Falkner by Mary Shelley
Falkner (1837) is the second to last novel published by the author Mary Shelley.Like Shelley's novel Lodore (1835), Falkner charts a young woman's education under a tyrannical father figure. As a six-year-old orphan, Elizabeth Raby prevents Rupert Falkner from committing suicide; Falkner then adopts her and brings her up to be a model of virtue. However, she falls in love with Gerald Neville, whose mother Falkner had unintentionally driven to her death years before. When Falkner is finally acquitted of murdering Neville's mother, Elizabeth's female values subdue the destructive impulses of the two men she loves, who are reconciled and unite with Elizabeth in domestic harmony. Falkner is the only one of Mary Shelley's novels in which the heroine's agenda triumphs. In critic Kate Ferguson Ellis's view, the novel's resolution proposes that when female values triumph over violent and destructive masculinity, men will be freed to express the "compassion, sympathy, and generosity" of their better natures.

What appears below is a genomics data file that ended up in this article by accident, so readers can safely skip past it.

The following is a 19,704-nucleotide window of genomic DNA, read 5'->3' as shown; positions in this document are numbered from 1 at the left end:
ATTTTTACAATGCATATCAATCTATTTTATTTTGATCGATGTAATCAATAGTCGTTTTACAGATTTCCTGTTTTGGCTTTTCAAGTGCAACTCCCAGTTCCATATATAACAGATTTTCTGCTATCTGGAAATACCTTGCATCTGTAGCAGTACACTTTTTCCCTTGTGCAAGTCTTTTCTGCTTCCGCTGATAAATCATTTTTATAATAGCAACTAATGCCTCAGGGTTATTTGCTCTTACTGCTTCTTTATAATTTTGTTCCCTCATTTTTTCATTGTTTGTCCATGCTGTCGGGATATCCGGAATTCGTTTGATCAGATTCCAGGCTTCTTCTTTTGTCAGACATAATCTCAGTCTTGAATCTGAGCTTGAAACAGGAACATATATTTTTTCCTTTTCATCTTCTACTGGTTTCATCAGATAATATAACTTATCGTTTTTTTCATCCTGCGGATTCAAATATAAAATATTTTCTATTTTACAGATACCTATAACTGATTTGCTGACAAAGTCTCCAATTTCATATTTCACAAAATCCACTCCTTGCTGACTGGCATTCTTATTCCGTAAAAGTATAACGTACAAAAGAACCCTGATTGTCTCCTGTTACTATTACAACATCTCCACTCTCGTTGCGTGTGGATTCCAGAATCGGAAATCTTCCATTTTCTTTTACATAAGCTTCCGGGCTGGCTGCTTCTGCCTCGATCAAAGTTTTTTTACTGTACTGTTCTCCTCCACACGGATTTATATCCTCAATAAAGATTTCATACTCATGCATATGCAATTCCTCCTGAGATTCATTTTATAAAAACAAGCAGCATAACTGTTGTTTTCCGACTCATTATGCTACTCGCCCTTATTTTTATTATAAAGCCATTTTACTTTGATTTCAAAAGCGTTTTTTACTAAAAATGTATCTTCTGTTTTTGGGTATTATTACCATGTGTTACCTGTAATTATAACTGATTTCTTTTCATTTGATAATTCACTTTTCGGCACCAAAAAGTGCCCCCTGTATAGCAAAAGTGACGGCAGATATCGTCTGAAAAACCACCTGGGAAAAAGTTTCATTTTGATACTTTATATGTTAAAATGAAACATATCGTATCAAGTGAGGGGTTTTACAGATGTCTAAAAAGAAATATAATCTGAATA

|Product dimensions:||6.00(w) x 9.00(h) x 0.82(d)|
About the Author
Amy Sterling Casil is a 2002 Nebula Award nominee and recipient of other awards and recognition for her short science fiction and fantasy, which has appeared in publications ranging from The Magazine of Fantasy & Science Fiction to Zoetrope. She is the author of 28 nonfiction books, over a hundred short stories, three fiction and poetry collections, and three novels. Amy is a founding member and treasurer of Book View Café and former treasurer of the Science Fiction & Fantasy Writers of America, and teaches writing and composition at Saddleback College. She is the founder of Chameleon Publishing.
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